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Rhinestone Cowboy Takes a Shine to City

Date: 2000-05-16
source: New York Post
author: Mary Huhm

At Manhattan's year-old and most sophisticated show room, Feinstein's at the Regency, composer Jimmy Webb and singer Glen Campbell reunited for an easygoing ambling hour of familiar story-songs. All that was missing was a potbelly stove as the duo transformed the posh eatery into a genial and relaxed setting for an informal and folksy program from the pages of Webb's picturesque songbook.

Songwriters need a voice, and Webb, who made a solo Manhattan club appearance in 1998 at the defunct and sadly missed Rainbow and Stars, appears to be considerably more comfortable hit time with Campbell around to do the serenading. The occasion marks a preview of their forthcoming CD, "Reunited." Campbell still boasts boyish good looks and invest amiable easygoing chatter and charm into the show. Complemented by his clean and confident finger-pickin' guitar style, Campbell's voice brought rustic warmth to a familiar program of chart-breaking country flavored hits.

An audience, scattered with some fiercely devoted fans, welcomed the golden oldies -- "Galveston," "By the Time I Get to Phoenix" and "Wichita Lineman" -- with enthusiastic response.

While Webb's canvas is filled with vivid panoramic landscapes of trails, horizons and sunsets, the program is decidedly marked by a kind of lumbering sameness.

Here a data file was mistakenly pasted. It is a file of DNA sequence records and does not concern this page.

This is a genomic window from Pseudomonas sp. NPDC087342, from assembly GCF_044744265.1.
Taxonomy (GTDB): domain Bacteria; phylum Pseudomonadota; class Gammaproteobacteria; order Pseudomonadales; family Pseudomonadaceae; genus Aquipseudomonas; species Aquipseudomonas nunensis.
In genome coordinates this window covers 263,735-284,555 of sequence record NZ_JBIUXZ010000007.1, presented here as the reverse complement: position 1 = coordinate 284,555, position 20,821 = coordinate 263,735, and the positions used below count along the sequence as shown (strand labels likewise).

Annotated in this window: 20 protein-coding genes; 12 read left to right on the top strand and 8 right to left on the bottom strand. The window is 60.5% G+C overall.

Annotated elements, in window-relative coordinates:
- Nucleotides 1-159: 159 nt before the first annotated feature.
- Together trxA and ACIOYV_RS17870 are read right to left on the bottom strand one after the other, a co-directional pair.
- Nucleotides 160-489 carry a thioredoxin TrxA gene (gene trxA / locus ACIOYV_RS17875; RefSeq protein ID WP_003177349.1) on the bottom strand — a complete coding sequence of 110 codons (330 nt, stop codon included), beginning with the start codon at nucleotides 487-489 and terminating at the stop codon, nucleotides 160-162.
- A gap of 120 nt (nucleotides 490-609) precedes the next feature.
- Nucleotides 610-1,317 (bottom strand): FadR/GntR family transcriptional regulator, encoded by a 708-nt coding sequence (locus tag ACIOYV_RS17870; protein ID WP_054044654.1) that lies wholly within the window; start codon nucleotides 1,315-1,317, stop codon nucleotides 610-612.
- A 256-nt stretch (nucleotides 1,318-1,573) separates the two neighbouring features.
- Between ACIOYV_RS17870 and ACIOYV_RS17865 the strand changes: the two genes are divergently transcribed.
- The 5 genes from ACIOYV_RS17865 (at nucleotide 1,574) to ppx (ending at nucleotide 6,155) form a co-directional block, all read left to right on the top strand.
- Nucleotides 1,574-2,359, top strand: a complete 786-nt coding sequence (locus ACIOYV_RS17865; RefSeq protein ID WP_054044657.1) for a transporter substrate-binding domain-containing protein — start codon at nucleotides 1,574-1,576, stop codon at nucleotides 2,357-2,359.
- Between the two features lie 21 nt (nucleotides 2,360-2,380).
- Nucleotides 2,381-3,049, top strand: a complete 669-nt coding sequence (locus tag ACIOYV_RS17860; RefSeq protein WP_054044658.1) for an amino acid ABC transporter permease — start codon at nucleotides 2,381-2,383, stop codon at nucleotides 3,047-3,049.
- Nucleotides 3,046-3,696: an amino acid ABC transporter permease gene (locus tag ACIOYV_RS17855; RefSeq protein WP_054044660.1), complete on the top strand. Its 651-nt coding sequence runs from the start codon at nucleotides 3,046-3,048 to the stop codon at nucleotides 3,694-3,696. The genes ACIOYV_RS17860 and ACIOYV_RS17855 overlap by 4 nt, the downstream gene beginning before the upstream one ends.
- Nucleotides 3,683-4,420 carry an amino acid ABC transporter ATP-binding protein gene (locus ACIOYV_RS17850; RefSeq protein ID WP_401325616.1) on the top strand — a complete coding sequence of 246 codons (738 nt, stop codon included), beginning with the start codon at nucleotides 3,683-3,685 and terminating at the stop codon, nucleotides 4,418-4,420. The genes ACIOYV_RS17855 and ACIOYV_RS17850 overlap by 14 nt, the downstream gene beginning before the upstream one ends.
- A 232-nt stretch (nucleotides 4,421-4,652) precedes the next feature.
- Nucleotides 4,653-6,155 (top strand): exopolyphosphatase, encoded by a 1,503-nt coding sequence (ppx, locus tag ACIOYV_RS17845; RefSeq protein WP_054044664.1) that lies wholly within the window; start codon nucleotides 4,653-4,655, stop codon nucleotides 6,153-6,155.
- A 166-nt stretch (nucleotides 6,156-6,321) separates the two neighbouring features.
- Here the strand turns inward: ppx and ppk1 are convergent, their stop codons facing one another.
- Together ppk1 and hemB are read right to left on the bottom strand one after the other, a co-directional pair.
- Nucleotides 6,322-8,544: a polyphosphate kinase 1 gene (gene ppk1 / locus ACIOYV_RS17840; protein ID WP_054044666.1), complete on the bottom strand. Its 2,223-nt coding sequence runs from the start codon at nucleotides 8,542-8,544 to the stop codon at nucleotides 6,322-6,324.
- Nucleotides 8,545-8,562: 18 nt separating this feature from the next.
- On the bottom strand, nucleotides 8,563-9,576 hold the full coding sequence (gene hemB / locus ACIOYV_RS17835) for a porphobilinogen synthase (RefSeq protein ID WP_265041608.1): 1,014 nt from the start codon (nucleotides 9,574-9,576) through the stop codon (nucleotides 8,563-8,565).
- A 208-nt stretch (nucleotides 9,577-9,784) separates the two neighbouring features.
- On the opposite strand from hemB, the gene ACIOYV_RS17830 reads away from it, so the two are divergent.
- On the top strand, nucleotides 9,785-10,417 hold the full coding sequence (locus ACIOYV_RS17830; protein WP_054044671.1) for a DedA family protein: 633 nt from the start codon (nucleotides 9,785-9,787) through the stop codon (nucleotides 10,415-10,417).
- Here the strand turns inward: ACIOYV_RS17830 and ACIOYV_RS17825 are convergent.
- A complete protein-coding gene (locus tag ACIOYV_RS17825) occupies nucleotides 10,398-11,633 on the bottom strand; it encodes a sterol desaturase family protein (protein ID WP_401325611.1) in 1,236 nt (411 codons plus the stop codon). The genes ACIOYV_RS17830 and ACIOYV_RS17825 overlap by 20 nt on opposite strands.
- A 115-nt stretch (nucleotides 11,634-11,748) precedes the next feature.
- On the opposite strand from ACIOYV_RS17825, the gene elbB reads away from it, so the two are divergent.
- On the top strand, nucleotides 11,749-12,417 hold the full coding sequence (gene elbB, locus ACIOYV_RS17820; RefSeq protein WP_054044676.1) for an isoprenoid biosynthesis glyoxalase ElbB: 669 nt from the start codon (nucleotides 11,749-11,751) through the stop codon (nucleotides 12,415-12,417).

Along with their trademark hits, the pair added folksy romanticism to "The Moon's A Harsh Mistress," and invested both "Where's the Playground Susie" and "Lightning in a Bottle" with a kind of wistful reflection. "If These Walls Could Speak" was marred by some disturbing audio feedback and a slight struggle to find the correct key, but the goon-natured duo chuckled and rose above it all. And that old cake, which still appears to be standing out in the rain, was recalled in a dismissive soggy rendition of "MacArthur Park," but Campbell framed the simply stated torchiness of "Didn't We?" with a real sense of heartbreak. For an encore Campbell put a postscript on his 40-year career as a recording and performing artist inviting the audience to join in for a down-home sing-along of "Rhinestone Cowboy."

While country-flavored writers and singers may appear to be on hallowed ground and out of sorts in the posh environment of Manhattan cabaret, Webb and Campbell proved to be a welcome alternative to the steady club diet of Porter, the Gershwins', Berlin and Broadway show tunes. The songs from yet another lost generation deserve their due as well.